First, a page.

• What language and themes are used in the rhetoric of contemporary UK politicians in response to the Shamima Begum citizenship controversy?

2. In Context

This study relates to conceptual work on the social context surrounding hate crime, the role that political rhetoric plays, and the impact of antecedent events in legitimising hostile narratives. It contributes to a body of work on the power of rhetoric, and intends to delineate the discourses disseminated by UK politicians in relation to the Shamima Begum case.
The links between the political and social context and hate crime are well-known. In addition to the stigmatising effects of austerity economics for disabled and other ‘undeserving’ groups (Briant et al. 2013; Chakraborti and Garland 2015; Healy 2020), hate crime rates were observed to escalate over the course of a contentious EU referendum campaign in 2016, for example, with racial and religious victimisation spiking further in the aftermath of the result (with rates of racist hate crime 44% higher in July 2016 than they were in the preceding July, and racist hate crime rising 27% overall in the year to 2016/17) (O’Neill 2017). The link between this more general context and the roles of trigger events is blurred, with the dramatic spikes that accompany trigger events drawing from narratives established over a much longer timeframe. The backlash to the referendum result, thus, reflected themes of the campaigns, which drew in turn from a history of British Euroscepticism and concern over immigration (for example) legitimised by successive governments and media sources over decades. These atmospheres of hostility have significant impacts on the lived experiences and prospects of new and established minority communities in the UK. The All Party Parliamentary Group on Social Integration (2017) viewed politicians as having failed in their duty to foster positive community relations through their rhetoric during the campaigns, and to have contributed historically to division through, for example, the representation of integration as a security issue, or the endless, disillusioning promotion of unachievable immigration targets. Indeed, evidence from Germany indicated that increased anti-immigrant hate crimes in the wake of recent waves of immigration varied significantly between regions, being up to six times higher in some regions than other, and generally higher in the east (Piatkowska et al. 2020). Immigration rates, social integration, youth unemployment, and general crime rates were associated with increased right-wing hate crime, with high immigration becoming a trigger only in the context of other factors, and the rhetorical suggestion of a ‘refugee crisis’ serving to instigate high levels of victimisation (Piatkowska et al. 2020). The role of politicians and the press in framing immigration as a threat is fundamental to this process.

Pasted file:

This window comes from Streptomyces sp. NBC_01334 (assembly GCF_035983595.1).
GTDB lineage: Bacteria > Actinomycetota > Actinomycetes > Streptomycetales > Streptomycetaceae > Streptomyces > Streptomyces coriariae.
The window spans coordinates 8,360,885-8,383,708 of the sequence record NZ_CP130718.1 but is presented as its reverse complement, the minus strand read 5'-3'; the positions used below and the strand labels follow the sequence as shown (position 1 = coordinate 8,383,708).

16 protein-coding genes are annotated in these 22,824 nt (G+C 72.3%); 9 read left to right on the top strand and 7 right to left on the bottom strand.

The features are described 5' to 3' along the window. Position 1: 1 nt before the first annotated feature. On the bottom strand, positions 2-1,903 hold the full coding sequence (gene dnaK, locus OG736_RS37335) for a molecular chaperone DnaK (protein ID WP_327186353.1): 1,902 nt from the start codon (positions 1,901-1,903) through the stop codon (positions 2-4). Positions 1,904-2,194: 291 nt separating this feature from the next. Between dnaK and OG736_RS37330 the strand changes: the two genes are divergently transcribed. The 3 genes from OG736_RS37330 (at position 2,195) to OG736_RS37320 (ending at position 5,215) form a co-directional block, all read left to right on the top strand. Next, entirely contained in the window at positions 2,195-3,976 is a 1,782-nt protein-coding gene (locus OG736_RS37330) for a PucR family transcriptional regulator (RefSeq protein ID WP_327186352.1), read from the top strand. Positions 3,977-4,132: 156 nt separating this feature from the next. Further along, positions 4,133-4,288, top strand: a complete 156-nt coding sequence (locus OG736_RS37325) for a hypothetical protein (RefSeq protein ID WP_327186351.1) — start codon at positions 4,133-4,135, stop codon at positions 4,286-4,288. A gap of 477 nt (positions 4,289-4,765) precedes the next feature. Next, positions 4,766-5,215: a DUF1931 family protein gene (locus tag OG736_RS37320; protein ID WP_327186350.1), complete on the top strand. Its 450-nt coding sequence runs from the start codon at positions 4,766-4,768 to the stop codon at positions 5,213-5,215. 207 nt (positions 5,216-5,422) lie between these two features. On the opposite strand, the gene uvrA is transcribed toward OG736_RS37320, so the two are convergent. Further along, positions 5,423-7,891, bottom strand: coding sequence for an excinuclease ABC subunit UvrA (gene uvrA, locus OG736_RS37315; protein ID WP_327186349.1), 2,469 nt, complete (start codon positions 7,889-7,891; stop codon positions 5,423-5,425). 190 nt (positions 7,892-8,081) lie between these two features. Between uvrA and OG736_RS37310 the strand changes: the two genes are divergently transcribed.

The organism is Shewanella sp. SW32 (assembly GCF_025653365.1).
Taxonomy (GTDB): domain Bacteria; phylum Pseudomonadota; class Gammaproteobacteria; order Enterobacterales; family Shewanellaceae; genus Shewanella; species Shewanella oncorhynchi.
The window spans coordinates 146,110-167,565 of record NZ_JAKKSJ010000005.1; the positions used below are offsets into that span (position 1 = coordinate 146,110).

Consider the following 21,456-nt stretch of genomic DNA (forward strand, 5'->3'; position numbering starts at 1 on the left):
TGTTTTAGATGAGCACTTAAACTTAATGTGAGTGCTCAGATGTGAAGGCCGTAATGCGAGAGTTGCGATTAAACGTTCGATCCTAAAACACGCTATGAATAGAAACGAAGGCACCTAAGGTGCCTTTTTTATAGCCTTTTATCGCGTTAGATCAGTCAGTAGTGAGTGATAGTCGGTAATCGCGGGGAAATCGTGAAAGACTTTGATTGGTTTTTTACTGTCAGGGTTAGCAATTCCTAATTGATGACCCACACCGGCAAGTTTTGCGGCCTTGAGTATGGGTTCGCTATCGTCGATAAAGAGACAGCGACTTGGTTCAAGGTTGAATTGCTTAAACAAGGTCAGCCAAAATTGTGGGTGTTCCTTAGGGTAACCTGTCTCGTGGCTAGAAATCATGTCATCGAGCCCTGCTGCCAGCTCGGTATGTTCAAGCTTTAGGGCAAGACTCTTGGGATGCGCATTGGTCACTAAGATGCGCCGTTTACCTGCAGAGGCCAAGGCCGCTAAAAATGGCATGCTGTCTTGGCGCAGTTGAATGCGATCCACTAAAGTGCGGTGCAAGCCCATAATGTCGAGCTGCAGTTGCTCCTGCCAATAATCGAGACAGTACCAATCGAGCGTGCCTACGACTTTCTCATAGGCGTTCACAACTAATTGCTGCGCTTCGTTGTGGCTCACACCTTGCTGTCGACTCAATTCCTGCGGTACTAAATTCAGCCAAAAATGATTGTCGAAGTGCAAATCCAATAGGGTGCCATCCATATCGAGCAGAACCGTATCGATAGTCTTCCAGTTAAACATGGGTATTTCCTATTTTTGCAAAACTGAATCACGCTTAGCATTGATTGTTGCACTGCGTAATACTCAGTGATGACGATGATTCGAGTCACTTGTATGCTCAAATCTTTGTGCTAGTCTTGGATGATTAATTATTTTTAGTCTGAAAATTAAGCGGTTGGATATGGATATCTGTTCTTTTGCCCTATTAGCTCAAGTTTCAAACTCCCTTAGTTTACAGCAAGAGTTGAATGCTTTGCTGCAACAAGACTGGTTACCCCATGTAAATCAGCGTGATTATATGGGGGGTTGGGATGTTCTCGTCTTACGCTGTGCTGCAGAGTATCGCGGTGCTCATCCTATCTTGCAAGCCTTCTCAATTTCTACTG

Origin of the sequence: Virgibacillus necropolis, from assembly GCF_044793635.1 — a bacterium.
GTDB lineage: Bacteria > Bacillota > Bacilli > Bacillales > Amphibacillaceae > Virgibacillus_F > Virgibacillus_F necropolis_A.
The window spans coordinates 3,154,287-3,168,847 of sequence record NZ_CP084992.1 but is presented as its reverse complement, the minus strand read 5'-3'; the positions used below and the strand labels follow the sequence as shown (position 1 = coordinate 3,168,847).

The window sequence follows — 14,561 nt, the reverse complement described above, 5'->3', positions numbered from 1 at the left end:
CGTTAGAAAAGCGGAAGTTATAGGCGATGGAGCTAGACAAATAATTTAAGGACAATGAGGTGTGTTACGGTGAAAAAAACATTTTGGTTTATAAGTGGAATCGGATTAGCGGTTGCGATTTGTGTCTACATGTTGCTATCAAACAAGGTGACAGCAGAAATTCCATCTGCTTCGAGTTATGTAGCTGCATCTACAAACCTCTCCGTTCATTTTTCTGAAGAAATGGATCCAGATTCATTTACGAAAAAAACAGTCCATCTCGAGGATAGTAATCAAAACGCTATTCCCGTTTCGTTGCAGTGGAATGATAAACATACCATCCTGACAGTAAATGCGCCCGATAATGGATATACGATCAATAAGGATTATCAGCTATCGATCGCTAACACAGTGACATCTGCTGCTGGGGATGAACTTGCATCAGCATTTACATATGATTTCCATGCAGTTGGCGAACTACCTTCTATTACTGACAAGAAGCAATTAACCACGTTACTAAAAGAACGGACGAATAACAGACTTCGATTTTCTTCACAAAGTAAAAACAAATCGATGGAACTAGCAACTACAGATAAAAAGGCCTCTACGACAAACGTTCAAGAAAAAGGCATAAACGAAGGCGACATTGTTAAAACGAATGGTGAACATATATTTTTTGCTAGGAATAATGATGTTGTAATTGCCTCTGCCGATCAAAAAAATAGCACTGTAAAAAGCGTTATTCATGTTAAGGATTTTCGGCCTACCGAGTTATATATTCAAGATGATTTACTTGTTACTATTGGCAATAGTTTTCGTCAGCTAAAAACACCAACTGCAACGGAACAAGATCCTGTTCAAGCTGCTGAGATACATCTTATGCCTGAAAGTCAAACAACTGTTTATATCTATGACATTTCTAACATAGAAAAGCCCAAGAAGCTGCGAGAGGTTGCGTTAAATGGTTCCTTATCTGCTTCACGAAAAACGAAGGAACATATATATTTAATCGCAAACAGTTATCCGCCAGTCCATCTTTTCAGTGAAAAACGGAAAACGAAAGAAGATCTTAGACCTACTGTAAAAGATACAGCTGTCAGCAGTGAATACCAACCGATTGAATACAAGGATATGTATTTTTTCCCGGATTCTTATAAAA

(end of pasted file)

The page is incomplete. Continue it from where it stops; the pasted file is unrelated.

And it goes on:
Burnett (2017) viewed the post-referendum increases in racial violence as reflecting a hostile political environment embedded and reinforced over a much longer timespan than just the course of the campaigns. While most racist hate crimes recorded in the aftermath of the referendum were targeted at Muslims and (in particular Eastern) European migrants, incidents targeted towards black people, Jewish people, and those speaking foreign languages were also evident. Burnett indicates a number of themes that manifested in the detail of these offences and the words or behaviours used, in those cases where the referendum was not directly referenced. These included the idea that a historic wrong was being righted, and cultural norms re-established, as well as sentiment reflecting racist notions of entitlement. Voting or having campaigned for Remain was frequently viewed as a betrayal. Anti-migrant and Islamophobic racism were also frequently conflated, as the theme of the referendum had increasingly become about entitlement to be in the UK in a way that lent itself to established narratives depicting Muslims as ‘societal antibodies’, undermining the cultural basis of the nation (Burnett 2017, p. 89). This is placed in a context where political promotion of ‘British values’ had already suggested that Muslim status was ‘antithetical to Britishness’ (Burnett 2017, p. 89). Burnett is sharply critical of the assumption that a tolerant nation suddenly slipped into racial violence, pointing towards endless policy antecedents from successive governments (including debate over immigration numbers or moral panics about benefit scroungers) laying the groundwork for fringe political positions to become mainstream policies. Post-referendum violence should not be seen as a sudden spike, but as the result of policy decisions and a mistrustful climate that had previously served political purposes.